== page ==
Right now, your dog is the one in charge, and you need to reclaim the control. Never use the leash to tie him up – he is learning that the leash is bad. Make leash time a positive experience. If you can, keep the leash on him in the house and walk him around the house on it and soon, leash time will be positive and not a big deal.


    He does sound out of control! Here are a few things you can do that may help with your problem:

    When you have to leave him alone, crate him so that he won’t be able to look for things to chew on. He also probably chews because he’s bored and it’s something to do. Try putting things up high and out of his reach. If you don’t want to crate him, I would recommend putting him in a small room and putting a baby gate up so that he can’t get out. Crating is not cruel, so don’t be turned away by that. At first, he’ll probably whine like he’s dying in there. Gradually get him used to a crate by throwing some treats in there and leaving him in there with the door open. Then, you can start closing the door for short periods of time and leaving him in there. Don’t make the crate seem like a bad thing or else he’ll never like it. Confining your dog to a small area while you’re gone will prevent him from chewing things laying around the house.

    When you go on walks with him, do you use a collar? If so, you may want to try a Halti/Gentle Leader. You’ll have more control over him than you would with a regular collar. First, get him used to wearing the Halti. He will probably try to get it off at first, but just give him a little time. Take him outdoors and start walking. The second he starts to act up and pull away from you, turn around and walk the other way. Keep the leash tight so that he’s not running all over the place. He’ll learn that he needs to walk with you, and not you walk with him. I don’t recommend a retractable leash; just a regular leash will work.

    Getting him to stop jumping on company will take some work. First, teach him to sit and stay. After he’s mastered those, you can work on getting him to stop jumping. Put a collar on him and hook it to a leash. Have a friend knock on the door and walk in. When he jumps up, give a gentle but effective pull on the leash, say no/no jump, and tell him to sit and stay. Make sure your friend doesn’t give him any attention or eye contact when he jumps up. When he’s sitting down calmly, your friend can get down to his level and pet him. If he starts jumping again, do the same thing. Don’t shout the commands no matter how frustrated you may get. When he keeps all four of his paws on the floor, you can praise him and give him a small treat. He’ll soon realize that when he doesn’t jump, people are going to be very happy with him.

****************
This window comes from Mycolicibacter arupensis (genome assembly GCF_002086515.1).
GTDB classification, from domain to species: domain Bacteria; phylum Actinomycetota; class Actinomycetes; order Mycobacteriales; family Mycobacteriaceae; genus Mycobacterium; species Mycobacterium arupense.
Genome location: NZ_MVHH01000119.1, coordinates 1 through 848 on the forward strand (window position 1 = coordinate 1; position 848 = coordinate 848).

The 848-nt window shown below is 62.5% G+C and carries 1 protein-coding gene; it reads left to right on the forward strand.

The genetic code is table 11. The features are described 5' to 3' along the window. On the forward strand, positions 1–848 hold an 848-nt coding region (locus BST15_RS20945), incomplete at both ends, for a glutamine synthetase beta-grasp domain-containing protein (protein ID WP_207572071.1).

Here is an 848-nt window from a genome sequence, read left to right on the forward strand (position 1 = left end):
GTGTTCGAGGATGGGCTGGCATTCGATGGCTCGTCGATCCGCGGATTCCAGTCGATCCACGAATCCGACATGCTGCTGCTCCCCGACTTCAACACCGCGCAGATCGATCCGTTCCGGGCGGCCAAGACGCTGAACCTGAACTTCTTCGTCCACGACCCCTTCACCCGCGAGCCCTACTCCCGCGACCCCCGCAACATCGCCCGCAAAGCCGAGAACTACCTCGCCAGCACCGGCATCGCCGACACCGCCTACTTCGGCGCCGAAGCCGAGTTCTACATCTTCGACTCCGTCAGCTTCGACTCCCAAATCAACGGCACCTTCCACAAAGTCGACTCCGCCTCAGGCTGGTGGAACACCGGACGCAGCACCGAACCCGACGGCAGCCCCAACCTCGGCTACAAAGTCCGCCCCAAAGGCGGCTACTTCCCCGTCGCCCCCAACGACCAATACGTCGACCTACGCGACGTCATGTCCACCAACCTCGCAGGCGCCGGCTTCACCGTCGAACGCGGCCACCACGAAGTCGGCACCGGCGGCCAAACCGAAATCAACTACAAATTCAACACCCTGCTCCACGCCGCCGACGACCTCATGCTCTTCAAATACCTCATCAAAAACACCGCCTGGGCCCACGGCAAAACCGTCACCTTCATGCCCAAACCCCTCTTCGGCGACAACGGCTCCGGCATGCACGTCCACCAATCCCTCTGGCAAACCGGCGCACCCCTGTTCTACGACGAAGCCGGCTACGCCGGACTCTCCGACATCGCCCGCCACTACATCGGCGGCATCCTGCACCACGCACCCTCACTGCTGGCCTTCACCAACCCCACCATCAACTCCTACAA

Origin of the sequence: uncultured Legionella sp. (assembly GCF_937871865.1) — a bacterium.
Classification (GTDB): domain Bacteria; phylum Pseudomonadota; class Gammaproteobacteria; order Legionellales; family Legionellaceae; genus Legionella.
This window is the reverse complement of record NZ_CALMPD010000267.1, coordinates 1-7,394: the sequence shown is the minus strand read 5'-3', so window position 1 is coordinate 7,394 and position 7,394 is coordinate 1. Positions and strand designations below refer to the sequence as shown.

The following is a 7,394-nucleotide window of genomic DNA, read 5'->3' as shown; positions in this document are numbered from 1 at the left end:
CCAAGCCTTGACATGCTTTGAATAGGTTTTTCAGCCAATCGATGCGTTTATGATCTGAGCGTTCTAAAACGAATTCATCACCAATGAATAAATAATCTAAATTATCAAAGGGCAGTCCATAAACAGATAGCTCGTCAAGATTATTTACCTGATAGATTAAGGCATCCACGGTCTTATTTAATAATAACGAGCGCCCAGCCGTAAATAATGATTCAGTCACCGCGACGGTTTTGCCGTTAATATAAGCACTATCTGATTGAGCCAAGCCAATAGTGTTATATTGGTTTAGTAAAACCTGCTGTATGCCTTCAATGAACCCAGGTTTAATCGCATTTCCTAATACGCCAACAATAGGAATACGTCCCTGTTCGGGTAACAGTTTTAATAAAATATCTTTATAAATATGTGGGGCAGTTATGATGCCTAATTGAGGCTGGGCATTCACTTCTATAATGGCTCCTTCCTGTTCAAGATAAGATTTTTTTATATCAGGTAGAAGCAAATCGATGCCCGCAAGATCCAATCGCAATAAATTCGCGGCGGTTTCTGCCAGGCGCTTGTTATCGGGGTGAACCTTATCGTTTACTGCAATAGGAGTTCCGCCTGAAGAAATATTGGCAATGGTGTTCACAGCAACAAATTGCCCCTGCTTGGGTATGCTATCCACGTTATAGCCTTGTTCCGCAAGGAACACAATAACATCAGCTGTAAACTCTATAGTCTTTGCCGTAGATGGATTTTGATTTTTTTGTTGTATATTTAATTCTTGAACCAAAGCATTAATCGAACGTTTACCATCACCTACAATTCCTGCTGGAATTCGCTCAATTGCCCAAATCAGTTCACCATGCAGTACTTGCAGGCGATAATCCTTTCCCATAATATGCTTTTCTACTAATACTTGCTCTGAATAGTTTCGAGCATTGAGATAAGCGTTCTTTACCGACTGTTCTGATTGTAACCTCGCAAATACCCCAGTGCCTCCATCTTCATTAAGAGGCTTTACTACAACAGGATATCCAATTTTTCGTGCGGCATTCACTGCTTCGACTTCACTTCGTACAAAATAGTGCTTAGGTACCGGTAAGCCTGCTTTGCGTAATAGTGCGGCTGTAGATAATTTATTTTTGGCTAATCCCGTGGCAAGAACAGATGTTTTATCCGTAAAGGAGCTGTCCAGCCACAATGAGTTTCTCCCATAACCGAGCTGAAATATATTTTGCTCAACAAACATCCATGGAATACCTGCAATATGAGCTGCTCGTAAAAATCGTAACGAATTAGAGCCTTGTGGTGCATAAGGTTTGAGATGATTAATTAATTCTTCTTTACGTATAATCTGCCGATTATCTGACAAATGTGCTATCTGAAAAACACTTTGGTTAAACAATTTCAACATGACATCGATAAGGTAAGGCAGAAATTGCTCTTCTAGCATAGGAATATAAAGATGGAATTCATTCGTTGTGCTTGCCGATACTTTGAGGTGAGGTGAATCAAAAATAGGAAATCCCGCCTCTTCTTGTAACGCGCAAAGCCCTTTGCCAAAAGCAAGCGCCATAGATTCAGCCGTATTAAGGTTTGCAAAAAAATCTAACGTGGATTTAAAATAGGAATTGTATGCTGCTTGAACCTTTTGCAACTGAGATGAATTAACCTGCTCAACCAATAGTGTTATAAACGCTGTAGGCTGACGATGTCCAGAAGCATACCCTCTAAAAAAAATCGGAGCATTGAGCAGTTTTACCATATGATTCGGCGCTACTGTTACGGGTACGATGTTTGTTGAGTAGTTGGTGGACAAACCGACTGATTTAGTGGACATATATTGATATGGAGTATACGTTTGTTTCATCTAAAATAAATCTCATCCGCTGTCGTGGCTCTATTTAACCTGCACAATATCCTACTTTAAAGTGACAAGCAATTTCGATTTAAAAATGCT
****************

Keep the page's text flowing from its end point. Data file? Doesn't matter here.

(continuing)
Be very patient and consistent with him. He’s still learning, and it’s your job to teach him what’s right and wrong. Don’t yell or hit him in any way because it’ll just make him act up more as he won’t know why you’re acting the way you are. I adon’t recommend alpha rolls (rolling the dog onto his back to make him submissive). I don’t like how they work, but some people think it’s a great training technique. Those are just a few methods that may help but there are many more that people have recommended and that you can find on the internet. Find the ones that work for you and your dog. Good luck, and I hope this helped.

  • myrottie family

    shock collar i have one for both my rotties and i only had to shock them once and its not cuz they are mean its because the male knows how to open doors and he likes to let all the other dogs around us that this is his place and they don’t like when people come by our fence i shocked him once and now i pick up any kind of remote and he knows that if he misbehaves what happens (there is also a button for a beep to warn them they do a complete turn around
    it also sounds like your dog has a separation thing going on also try create training him put some of your old clothes in the kennel with him for its got your scent on it get a kong (dog toy)fill it with peanut butter or dog food this can also be used as a rewarding thing they love p butter when hes good treat him with a special treat but save that kind of treat for when he does something you want him to good luck

  • Budd L

    Sounds like your a candidate for the dog whisperer. Check out Caesar Millans website
    The chewing when you are gone is most likely some sort of separation anxiety. Some vets may prescribe an antidepressant like prozac or elavil. If you don’t want to medicate your pooch a professional dog trainer may be your best bet. Leash training is a first step. Making sure your dog is well exercised will drain some of that excess energy. However you could also be doing something that reinforces this behavior. Training is not just for your dog, but yourself as well.